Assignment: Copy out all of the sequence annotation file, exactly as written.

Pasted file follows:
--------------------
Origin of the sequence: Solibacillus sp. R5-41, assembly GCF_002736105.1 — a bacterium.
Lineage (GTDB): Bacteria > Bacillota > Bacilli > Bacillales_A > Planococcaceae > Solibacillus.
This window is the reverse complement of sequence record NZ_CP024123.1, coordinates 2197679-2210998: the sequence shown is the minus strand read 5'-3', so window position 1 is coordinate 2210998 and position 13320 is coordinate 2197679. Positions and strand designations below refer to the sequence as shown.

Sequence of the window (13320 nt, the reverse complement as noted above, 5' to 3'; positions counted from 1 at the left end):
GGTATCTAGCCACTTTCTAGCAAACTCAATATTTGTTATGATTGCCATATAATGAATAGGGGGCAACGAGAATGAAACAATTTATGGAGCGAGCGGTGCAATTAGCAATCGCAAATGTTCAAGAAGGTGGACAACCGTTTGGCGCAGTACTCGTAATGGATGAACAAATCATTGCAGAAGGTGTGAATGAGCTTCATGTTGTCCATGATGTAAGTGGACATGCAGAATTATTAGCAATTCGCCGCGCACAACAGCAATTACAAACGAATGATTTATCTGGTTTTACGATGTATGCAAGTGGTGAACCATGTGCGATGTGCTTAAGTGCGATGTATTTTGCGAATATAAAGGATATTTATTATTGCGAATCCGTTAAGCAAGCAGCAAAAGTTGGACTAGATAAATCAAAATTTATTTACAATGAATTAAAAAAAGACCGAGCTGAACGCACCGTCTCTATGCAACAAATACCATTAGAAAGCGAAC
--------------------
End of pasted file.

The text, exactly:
Origin of the sequence: Solibacillus sp. R5-41, assembly GCF_002736105.1 — a bacterium.
Lineage (GTDB): Bacteria > Bacillota > Bacilli > Bacillales_A > Planococcaceae > Solibacillus.
This window is the reverse complement of sequence record NZ_CP024123.1, coordinates 2197679-2210998: the sequence shown is the minus strand read 5'-3', so window position 1 is coordinate 2210998 and position 13320 is coordinate 2197679. Positions and strand designations below refer to the sequence as shown.

Sequence of the window (13320 nt, the reverse complement as noted above, 5' to 3'; positions counted from 1 at the left end):
GGTATCTAGCCACTTTCTAGCAAACTCAATATTTGTTATGATTGCCATATAATGAATAGGGGGCAACGAGAATGAAACAATTTATGGAGCGAGCGGTGCAATTAGCAATCGCAAATGTTCAAGAAGGTGGACAACCGTTTGGCGCAGTACTCGTAATGGATGAACAAATCATTGCAGAAGGTGTGAATGAGCTTCATGTTGTCCATGATGTAAGTGGACATGCAGAATTATTAGCAATTCGCCGCGCACAACAGCAATTACAAACGAATGATTTATCTGGTTTTACGATGTATGCAAGTGGTGAACCATGTGCGATGTGCTTAAGTGCGATGTATTTTGCGAATATAAAGGATATTTATTATTGCGAATCCGTTAAGCAAGCAGCAAAAGTTGGACTAGATAAATCAAAATTTATTTACAATGAATTAAAAAAAGACCGAGCTGAACGCACCGTCTCTATGCAACAAATACCATTAGAAAGCGAAC